“The glabellar area (the medical term for the region between the eyebrows) is actually a very common place for people to break out,” says Lee. “This is because it’s part of your T-zone (which starts at your forehead and follows down the length of your nose and ends at your chin). The T-zone is one of the oiliest areas of your face because it has the highest concentration of sebaceous glands.” And in this case, more sebum equals more problems.
“Sebaceous glands empty into your pores and can clog your hair follicles causing inflammation. So, if you notice, acne really only occurs where there are hair follicles and not so much on the non-hair-bearing areas of your skin—like the palms of your hands, soles of your feet, or along your mucous membranes (i.e. your lips or the insides of your nose and mouth),” says Lee.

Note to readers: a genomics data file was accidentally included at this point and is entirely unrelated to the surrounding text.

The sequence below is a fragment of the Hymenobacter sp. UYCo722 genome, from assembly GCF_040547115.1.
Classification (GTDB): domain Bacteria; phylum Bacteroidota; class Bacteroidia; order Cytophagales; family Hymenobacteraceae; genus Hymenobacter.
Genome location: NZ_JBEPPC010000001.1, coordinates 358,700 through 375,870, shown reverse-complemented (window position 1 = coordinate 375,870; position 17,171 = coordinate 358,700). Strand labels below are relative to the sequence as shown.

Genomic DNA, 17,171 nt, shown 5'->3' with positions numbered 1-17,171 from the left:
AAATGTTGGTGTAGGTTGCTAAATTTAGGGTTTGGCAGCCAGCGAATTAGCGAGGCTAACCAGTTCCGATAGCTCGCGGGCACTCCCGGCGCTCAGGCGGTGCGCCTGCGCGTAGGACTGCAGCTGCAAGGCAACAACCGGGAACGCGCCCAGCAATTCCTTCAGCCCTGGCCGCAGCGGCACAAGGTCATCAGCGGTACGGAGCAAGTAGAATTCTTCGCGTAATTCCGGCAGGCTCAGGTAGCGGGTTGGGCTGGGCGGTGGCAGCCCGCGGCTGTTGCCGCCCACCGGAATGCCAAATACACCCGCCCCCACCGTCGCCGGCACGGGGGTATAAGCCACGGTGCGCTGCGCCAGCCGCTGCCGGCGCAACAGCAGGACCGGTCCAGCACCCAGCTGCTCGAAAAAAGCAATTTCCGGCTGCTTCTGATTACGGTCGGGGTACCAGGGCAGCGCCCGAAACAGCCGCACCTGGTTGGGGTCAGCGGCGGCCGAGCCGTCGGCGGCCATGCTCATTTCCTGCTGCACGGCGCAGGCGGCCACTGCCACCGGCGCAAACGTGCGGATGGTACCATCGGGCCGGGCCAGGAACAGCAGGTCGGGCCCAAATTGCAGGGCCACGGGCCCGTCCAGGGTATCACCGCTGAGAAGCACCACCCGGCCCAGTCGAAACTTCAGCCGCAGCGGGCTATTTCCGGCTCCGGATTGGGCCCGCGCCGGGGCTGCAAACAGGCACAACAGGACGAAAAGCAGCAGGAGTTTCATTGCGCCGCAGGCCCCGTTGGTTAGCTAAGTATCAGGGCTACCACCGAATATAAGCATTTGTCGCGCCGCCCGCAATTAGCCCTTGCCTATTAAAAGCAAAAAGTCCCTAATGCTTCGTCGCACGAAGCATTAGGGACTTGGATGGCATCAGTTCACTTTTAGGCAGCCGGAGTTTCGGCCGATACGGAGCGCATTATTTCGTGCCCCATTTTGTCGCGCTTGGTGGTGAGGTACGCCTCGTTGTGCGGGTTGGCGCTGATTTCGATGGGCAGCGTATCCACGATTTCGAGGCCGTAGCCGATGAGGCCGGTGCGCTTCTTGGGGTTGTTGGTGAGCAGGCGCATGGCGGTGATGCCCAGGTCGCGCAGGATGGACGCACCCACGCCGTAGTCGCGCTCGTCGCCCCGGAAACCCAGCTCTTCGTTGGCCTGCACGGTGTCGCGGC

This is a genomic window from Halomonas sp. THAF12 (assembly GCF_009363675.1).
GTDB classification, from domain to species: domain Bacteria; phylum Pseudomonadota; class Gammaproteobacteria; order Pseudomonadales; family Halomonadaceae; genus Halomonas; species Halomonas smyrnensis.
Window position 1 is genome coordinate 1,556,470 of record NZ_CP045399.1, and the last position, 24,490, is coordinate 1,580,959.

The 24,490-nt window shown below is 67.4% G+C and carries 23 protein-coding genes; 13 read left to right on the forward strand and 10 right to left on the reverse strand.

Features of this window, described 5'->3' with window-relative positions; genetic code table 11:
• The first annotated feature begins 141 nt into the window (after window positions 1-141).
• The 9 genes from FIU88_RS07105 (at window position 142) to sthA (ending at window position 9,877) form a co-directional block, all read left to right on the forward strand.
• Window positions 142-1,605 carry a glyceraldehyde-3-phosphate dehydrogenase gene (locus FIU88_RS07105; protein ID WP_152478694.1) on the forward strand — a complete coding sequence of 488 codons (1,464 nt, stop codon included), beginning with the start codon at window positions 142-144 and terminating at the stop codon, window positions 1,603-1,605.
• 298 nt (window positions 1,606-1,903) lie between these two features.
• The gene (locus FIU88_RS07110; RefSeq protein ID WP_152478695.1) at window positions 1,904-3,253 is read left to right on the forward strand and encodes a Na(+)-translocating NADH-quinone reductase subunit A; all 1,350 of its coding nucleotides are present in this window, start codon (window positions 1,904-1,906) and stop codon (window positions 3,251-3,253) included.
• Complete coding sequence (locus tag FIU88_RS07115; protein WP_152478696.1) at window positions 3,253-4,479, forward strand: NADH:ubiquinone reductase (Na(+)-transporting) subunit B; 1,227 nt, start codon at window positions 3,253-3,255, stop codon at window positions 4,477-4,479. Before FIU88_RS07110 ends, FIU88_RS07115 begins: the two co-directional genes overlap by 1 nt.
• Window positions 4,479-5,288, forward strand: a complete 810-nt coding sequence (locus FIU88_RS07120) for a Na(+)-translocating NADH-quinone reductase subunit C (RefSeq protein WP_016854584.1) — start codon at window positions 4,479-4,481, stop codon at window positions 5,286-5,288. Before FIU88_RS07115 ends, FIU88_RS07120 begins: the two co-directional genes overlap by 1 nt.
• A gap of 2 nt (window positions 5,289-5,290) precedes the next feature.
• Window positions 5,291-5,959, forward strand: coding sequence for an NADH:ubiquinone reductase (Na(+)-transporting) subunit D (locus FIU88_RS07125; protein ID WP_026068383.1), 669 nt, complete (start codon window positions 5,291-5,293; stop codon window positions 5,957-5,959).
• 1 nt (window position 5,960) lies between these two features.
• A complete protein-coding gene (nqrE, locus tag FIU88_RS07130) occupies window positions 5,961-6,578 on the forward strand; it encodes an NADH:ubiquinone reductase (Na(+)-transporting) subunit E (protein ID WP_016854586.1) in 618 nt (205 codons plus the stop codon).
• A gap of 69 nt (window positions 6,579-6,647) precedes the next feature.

And one of most common culprits for between the brow bumps is…drumroll…tweezing. Or waxing. Or really any of the hair removal you do to keep that unibrow in check. As Lee further explains: “When you pluck (or wax or thread) your hair, you pull it out at the root. As it grows back, it needs to grow a little bit under the skin before it projects beyond the surface. If the incoming hair gets trapped underneath the skin during this process, it becomes “ingrown,” and appears as a pimple-like bump.”